Beowulf Anglo Saxon and Beowulf Background

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Background and facts on Beowulf.

Text of Beowulf Anglo Saxon and Beowulf Background

  • Anglo-Saxon




  • Background Information

    30,000 lines of Anglo-Saxon poetry survive


    3, 182 (10%) of the lines are from Beowulf

    Setting - Denmark and Sweden

    Author - Unknown, probably a monk

    Composed in the 7th or 8th century

    Oldest surviving English poem

  • Anglo-Saxon Culture

    Belief in fate (Wyrd)

    Accumulated treasures amount to success

    Fame and fortune zealously sought after

    Loyalty to ones leader crucial

    Importance of pagan, Germanic, and

    Christian ideals to people whose lives were

    often hard and uncertain

  • Anglo-Saxon Culture

    Fierce, hardy life of warrior

    and seamen

    Strength, courage, leadership

    abilities appreciated

    Boisterous yet elaborately

    ritualized customs of the


    Expected the hero to boast

  • Anglo-Saxon Ideals

    Codes of Conduct

    Good defeats evil

    Wergild--restitution for murder or expect

    revenge from victims relatives

    Boasts must be backed with actions.

    Fate is in control

    Fair fights are the only honorable fights

  • Epic Poem

    Long narrative poem that recounts the

    adventures of a hero.

    Elevated language

    Does not sermonize

    Invokes a muse

    Begins in media res

    Mysterious origin, super powers,

    vulnerability, rite of passage

  • The Epic Hero

    Actions consist of responses to catastrophic

    situations in which the supernatural often


    Code of conduct forces him to challenge any threat

    to society

    Destiny discovered through a series of episodes

    punctuated by violent incidents interspersed with

    idyllic descriptions.

  • Elements of Anglo-Saxon Poetry Chant-like effect of the four-beat line

    Alliteration (Then the grim man in green gathers

    his strength)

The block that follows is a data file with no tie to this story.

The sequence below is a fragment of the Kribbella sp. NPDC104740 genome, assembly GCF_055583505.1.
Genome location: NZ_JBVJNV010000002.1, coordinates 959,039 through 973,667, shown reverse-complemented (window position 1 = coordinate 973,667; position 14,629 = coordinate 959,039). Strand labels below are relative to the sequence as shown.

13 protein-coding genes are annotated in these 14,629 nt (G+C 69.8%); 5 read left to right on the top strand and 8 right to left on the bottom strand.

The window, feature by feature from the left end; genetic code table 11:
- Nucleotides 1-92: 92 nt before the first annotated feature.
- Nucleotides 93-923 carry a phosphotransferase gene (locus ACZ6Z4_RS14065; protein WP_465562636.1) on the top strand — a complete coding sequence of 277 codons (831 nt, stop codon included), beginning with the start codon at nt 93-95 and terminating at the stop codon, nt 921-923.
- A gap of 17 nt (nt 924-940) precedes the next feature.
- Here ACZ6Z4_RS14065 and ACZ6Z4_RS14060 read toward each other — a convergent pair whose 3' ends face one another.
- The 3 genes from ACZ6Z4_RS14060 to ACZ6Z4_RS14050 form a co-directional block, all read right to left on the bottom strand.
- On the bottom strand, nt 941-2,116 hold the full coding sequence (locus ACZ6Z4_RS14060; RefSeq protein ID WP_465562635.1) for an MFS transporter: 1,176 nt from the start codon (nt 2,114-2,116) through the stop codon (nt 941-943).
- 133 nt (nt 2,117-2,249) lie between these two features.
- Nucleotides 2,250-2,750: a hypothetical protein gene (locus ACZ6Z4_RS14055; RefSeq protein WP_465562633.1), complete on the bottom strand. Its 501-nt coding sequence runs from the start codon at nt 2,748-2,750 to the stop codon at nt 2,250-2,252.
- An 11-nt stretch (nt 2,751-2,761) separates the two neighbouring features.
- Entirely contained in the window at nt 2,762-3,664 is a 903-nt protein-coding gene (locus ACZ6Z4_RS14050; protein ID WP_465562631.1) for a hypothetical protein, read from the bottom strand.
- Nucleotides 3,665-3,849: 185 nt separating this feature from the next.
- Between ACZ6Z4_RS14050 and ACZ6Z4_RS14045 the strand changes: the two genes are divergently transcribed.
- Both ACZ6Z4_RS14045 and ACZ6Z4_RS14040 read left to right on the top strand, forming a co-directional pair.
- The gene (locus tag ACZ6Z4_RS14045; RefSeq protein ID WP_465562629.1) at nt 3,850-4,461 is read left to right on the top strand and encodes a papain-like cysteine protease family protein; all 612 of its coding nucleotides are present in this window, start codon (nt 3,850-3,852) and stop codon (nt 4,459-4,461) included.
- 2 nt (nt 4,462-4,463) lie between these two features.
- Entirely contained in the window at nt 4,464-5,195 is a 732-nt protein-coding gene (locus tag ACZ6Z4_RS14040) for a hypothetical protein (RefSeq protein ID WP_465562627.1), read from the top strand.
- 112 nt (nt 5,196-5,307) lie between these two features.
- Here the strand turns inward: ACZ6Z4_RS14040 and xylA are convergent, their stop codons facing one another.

Caesura-pause or break in a line of poetry

    (Oft to the wanderer weary of exile)

    Kenning-metaphorical phrase used instead of a

    name (battle-blade and ring-giver)

    Epithet-description name to characterize

    something (keen-edge sword)


  • Title of Epic Poem

    Anglo-Saxon word

    Beo means bright or


    Anglo-Saxon word

    wulf means wolf

    Beowulf means bright

    or noble wolf

    Other sources say Beo

    means bear

  • How we date BeowulfSome Important Dates:

    521 A.D. death of Hygelac, who is

    mentioned in the poem

    680 A.D. appearance of alliterative verse

    835 A.D. the Danish started raiding other

    areas; after this, few poets would

    consider them heroes

    SO: This version was likely composed between

    680 and 835, though it may be set earlier

  • The Poetry in Beowulf

    1. Alliterative verse

    a. Repetition of initial sounds of words

    (occurs in every line)

    b. Generally, four feet/beats per line

    c. A caesura, or pause, between

    beats two and four

    d. No rhyme

  • The Poetry in Beowulf

    2. Kennings

    a. Compound metaphor (usually two words)

    b. Most were probably used over and over

    For instance: hronade

    literally means whale-

    road, but can be

    translated as sea

  • More Kennings

    Other kennings from Beowulf:

    bone-house = body

    gold-friend of men = generous prince

    ring-giver = lord

    flashing light = sword

  • Setting: Beowulfs time and place

    Europe today Insert: Time of Beowulf

  • Some terms youll want to know


    A bard or story-teller.

    The scop was responsible

    for praising deeds of past

    heroes, for recording

    history, and for providing


  • thane

    A warrior


    The large hall where the

    lord and his warriors slept,

    ate, held ceremonies, etc.

    Terms: Thane and Mead-Hall

  • wyrd

    Fate. This idea crops up a

    lot in the poem, while at

    the same time there are

    Christian references to

    Gods will.

    Term: Wyrd

  • Main Characters

  • Beowulf Epic hero

    Geat (from southern


    Nephew of Higlac

    (King at storys start)

    Sails to Denmark to

    help Hrothgar

  • Hrothgar

    Danish king

    Builds Herot (banquet

    hall) for men

    Tormented by Grendel

    for 12 years

    Loses many men to


    Joyless before

    Beowulfs arrival

  • Grendel Referred to as demon

    and fiend

    Haunts the moors

    (swampy land)

    Descendant of Cain

    Feasts on 30 men the

    night of 1st attack

  • Grendels Mother Referred to as she-


    Lives under a lake

    Challenges Hrothgar

    when she kills one of

    his best men

  • Fire Dragon

    Lives in Beowulfs


    Wakes up when thief

    steals cup

    Guards countless


  • Works Cited

    Intro to Beowulf